Even better, Lewis (and the entire cast) are actors who sing. At the finale of the stirring “Before the Parade Passes By,”  the stage is filled with prancing marchers. But Lewis’ face is transfixed with the quiet joy and anticipation of a future she can see over the horizon.

She has a strong foil in Gary Beach (memorable on Broadway as Roger Debris in The Producers and Lumiere in Beauty and the Beast) delivering a blustery sputtering curmudgeon in Horace Vandergelder. He had a little trouble with his lines and opening number, “It Takes a Woman” in the first couple of scenes. But Beach warmed up and he displayed first-rate comic chops that made the most of eyes that squint and roll at the folly of his fellow human beings. Unlike 90 percent of his predecessors in the part such as Walter Matthau, Beach made Vandergelder’s willing capitulation to Dolly in the finale completely believable.

Maybe even better is the rubber-faced Matt Loehr as the lovesick clerk Cornelius Hackl.  Loehr, who looks a little like a very young Paul Lynde before he discovered sarcasm, exudes that innate exuberance of the contentedly daffy. Those who saw Loehr as the lead in the Maltz’s Crazy For You last season know he is a superb dancer. But to watch him galumph like a wounded crane as he learns to glide in the ecstatic waltz “Dancing” is a solid hoot.

The rest of the cast, all looking for their share of adventure, is fine: Daniella Dalli is a handsome Irene Molloy with a mischievous glint in her eye who brings a wistful quality to her songs, Katie Emerson is adorable as her assistant Minnie Fay, Chris Brick is the woebegone Barnaby Tucker, and the rest of the ensemble hasn’t a weak link in sight.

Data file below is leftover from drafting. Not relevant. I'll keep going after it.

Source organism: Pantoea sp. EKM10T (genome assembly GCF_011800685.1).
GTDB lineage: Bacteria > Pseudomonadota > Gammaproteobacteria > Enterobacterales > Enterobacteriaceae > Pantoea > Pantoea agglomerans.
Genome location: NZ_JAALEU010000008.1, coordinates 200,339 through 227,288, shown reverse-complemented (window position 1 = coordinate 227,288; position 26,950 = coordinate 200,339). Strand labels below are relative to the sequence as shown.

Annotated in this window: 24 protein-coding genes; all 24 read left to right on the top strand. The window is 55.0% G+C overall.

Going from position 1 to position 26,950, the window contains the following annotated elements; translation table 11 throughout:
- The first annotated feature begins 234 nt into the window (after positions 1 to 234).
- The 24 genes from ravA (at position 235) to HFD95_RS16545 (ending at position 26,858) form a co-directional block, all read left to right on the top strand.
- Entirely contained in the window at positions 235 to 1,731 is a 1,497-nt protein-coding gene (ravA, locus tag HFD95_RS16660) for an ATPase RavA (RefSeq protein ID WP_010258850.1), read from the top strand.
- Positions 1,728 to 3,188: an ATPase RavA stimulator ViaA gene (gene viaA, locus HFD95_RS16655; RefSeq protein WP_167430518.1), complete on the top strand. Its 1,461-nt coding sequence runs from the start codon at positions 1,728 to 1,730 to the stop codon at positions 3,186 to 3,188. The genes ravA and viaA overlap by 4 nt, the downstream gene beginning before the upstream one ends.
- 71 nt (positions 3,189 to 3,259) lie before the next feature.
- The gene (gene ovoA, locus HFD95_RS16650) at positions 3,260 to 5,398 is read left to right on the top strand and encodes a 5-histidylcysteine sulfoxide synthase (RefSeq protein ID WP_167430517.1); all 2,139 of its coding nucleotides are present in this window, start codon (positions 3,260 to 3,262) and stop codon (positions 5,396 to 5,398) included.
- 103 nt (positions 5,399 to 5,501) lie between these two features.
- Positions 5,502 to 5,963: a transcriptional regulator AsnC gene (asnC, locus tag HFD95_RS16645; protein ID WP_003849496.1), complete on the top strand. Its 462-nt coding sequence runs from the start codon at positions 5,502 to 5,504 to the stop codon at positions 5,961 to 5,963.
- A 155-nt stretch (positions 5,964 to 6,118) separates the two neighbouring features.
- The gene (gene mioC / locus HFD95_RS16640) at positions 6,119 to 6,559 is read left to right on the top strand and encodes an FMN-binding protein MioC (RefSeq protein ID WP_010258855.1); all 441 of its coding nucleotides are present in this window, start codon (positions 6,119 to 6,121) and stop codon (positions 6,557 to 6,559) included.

They have been expertly led by musical director Helen Gregory, conductor of an eight-member pit band that miraculously sounds like far more – crucial when the original cast album everyone is familiar with had three times that number.

Paul Tate Depoo III took a sketch of the Hearst Castle and merged it with the mahogany and brass accents of a luxury railroad car of the 1890s to create the original unit set with mobile staircases that reconfigure to create a dozen different environs.

Gail Baldoni supervised the period costuming — from the high button shoes to flower-bedecked hat, spats to silk top hats. Although they are a mixture of in-house designs, donations from a patron’s closet and items pulled from a costume supplier, they reflect Baldoni’s unified fantasy vision of the Gay ‘90s.

If you have to hunt for a weakness, the Maltz might have sprung for another couple of singer/dancers and a couple more pieces of brass to put just a shade more oomph to the production numbers.  But that’s the reality of economics.

Our advice is to give yourself over to the irresistible force that is Vicki Lewis, Marcia Milgrom Dodge and the entire company of the Maltz’s freshly-minted Hello, Dolly!

Hello, Dolly! plays through April 1 at the Maltz Jupiter Theatre, 1001 E. Indiantown Road in Jupiter. 7:30 p.m. Tuesday-Friday,  8 p.m. Saturday,  2 p.m. Wednesday, Saturday and Sunday. Tickets are $48-$65, available by calling (561) 575-2223 or visit

For an interview with director /choreographer Marcia Milgrom Dodge and star Vicki Lewis, click here.